Brooklyn College Faces Lawsuit Over Antisemitism on Campus

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In 2021, Jewish students in the Mental Health Counseling master’s degree program at Brooklyn College found themselves victims of antisemitic harassment from both professors and students. The Louis D. Brandeis Center for Human Rights Under Law, a nonprofit organization that advocates the civil and human rights of Jewish people, filed a complaint with the U.S. Department of Education last year and the department opened an investigation in early February 2022. The complaint filed against the school claimed that Title VI of the Civil Rights Act of 1964 was violated. Title VI was only recently expanded to include antisemitism in 2019. 

Many of the incidents involved Jewish students being harassed for how they identified their race. In a classroom, students had an activity where they were required to rank their identities. When a Jewish student ranked their identity as Jewish above white, the student was reprimanded and “told they are part of the dominant culture that does not understand oppression,” according to the U.S Department of Education. There was also a situation in a WhatsApp chat where a Jewish student was threatened with strangulation and when another Jewish student came to their defense, they were called a racist. When Jewish students opposed this treatment they were told to “get your whiteness in check,” and to, “keep your head down.” When a Jewish student said that they were Hispanic, an administrator claimed that being Jewish overrides being Hispanic and should still be considered white and privileged. The administration was aware of situations occurring, but they were not proactive in helping their Jewish students with the harassment they faced. 

These occurrences coincide with a rise in antisemitism across the country, and not just on college campuses. Whoopi Goldberg was recently suspended from The View for her comments that the Holocaust wasn’t about race and it was just “two white groups of people.” In January, there was a hostage situation at Congregation Beth Israel in Colleyville, Texas where the four hostages, including the Rabbi, were held for over 10 hours at gunpoint.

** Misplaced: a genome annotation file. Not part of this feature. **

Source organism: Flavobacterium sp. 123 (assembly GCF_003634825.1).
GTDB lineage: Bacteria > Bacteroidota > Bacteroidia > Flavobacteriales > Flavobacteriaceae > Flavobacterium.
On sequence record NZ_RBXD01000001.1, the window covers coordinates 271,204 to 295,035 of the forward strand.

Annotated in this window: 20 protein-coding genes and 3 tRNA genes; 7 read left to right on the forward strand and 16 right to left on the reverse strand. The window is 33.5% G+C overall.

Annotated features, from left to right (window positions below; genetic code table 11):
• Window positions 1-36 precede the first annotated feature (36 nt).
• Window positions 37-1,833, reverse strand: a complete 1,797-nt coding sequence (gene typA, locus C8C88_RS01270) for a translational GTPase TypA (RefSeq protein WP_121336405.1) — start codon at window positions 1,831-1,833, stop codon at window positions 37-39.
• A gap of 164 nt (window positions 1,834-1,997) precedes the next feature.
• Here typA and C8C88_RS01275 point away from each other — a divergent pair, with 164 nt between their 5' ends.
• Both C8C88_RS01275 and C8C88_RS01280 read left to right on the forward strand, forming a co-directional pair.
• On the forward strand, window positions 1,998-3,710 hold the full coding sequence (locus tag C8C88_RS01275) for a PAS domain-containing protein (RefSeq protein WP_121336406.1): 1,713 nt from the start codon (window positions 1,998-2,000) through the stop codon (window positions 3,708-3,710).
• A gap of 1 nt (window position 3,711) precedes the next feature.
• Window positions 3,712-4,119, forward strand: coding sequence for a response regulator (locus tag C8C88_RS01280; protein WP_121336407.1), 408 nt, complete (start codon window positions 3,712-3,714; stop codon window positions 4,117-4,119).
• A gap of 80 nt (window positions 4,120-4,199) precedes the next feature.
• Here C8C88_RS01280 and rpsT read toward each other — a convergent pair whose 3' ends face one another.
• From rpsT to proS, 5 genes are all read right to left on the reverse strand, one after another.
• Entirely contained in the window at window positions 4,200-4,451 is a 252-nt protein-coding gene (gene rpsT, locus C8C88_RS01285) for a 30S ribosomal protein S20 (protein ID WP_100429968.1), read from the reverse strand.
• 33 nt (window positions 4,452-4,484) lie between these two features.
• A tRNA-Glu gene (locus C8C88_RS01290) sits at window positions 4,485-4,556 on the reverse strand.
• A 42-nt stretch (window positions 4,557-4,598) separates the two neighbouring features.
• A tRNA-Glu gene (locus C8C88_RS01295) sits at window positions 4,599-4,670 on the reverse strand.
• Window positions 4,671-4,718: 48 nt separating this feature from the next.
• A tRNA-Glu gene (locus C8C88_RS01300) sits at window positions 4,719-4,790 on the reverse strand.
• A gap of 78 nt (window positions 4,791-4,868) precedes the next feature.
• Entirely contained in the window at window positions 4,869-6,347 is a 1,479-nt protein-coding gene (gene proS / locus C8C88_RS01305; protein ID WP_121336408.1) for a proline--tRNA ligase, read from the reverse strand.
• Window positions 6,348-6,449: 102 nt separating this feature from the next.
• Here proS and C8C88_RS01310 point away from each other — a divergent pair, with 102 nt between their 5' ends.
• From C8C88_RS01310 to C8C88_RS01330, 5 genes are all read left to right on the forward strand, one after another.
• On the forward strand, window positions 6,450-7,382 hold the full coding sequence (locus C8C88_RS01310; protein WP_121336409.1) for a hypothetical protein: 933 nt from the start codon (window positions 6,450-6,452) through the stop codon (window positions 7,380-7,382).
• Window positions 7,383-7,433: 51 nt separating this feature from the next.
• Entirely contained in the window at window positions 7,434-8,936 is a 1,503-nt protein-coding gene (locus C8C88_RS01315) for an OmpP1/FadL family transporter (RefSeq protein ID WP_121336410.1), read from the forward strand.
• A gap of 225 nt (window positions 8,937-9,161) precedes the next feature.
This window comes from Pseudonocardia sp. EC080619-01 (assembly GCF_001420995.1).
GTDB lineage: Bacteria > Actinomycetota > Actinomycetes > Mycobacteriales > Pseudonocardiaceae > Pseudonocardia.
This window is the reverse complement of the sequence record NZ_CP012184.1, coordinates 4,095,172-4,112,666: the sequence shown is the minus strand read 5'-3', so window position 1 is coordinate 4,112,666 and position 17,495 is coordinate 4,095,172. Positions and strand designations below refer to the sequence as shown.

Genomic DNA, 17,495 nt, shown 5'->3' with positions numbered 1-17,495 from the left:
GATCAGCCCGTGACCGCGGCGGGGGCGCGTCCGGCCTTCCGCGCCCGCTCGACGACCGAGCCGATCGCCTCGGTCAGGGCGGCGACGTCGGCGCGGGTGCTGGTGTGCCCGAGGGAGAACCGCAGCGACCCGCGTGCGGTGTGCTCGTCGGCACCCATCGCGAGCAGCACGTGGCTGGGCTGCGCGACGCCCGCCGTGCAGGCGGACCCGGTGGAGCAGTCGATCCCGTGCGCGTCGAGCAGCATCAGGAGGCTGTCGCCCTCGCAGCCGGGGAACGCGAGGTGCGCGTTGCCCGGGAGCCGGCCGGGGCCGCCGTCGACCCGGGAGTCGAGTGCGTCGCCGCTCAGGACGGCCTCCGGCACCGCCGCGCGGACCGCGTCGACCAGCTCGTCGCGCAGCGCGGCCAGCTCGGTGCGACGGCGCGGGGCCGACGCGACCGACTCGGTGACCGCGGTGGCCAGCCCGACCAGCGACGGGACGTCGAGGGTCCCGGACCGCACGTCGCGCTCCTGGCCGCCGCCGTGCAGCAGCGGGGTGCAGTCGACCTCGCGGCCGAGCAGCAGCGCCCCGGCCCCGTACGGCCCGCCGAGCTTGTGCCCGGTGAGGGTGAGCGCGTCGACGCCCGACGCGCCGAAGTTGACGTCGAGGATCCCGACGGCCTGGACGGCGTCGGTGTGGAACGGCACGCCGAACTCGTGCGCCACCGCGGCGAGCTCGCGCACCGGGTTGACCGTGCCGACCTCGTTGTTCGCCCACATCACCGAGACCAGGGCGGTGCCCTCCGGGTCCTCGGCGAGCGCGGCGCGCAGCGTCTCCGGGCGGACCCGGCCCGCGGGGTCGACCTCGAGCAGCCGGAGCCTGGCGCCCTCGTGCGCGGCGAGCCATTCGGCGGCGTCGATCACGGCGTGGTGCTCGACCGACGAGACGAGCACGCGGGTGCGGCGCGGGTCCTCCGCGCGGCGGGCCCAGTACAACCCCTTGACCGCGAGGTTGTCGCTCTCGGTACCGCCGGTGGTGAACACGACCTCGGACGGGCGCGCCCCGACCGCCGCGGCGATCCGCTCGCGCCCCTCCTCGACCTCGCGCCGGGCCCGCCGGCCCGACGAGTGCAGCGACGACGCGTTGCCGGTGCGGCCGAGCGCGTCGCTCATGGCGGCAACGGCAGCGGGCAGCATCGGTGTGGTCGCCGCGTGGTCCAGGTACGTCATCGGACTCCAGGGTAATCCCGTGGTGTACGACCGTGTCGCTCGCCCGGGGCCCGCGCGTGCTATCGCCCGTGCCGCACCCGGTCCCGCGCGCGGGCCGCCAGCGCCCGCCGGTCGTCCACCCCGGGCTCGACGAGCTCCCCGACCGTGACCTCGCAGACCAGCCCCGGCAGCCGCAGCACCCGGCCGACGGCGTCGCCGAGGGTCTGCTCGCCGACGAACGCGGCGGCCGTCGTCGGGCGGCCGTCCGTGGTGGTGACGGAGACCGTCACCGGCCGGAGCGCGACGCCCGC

Even at Queens College, there was recently an incident where offensive graffiti was found in Delany Hall. According to an email from President Frank Wu, the graffiti included a swastika and the letters “KKK.” The situation was addressed in a statement by President Frank Wu saying that, “at Queens College, we stand strongly against racism, sexism, bigotry, and religious intolerance of any kind. Our values are clear: Queens College welcomes all students who meet our academic requirements, whatever their race, background, or identity.”

In response to the lawsuit, Brooklyn College denounced antisemitism and said they are, “committed to working cooperatively and fully with the U.S. Department of Education.” Denise Katz-Prober, the Brandeis Center’s Director of Legal Initiatives also released a statement, “In a university program for mental health professionals, Jews are told they must identify as white, are called privileged, and are accused of being oppressors, this runs completely counter to Jewish history. It utterly ignores centuries of Jewish discrimination and murder, which we are frighteningly seeing resurface, and it promotes dangerous age-old anti-Semitic tropes concerning Jewish power, conspiracy and control.” She also explains that, “fighting bigotry should not be a competition between minority groups; it’s not a zero-sum game.”

Due to rising harassment and discrimination on their campuses, many universities, including NYU and the University of Illinois, have been putting measures in place to combat antisemitism.

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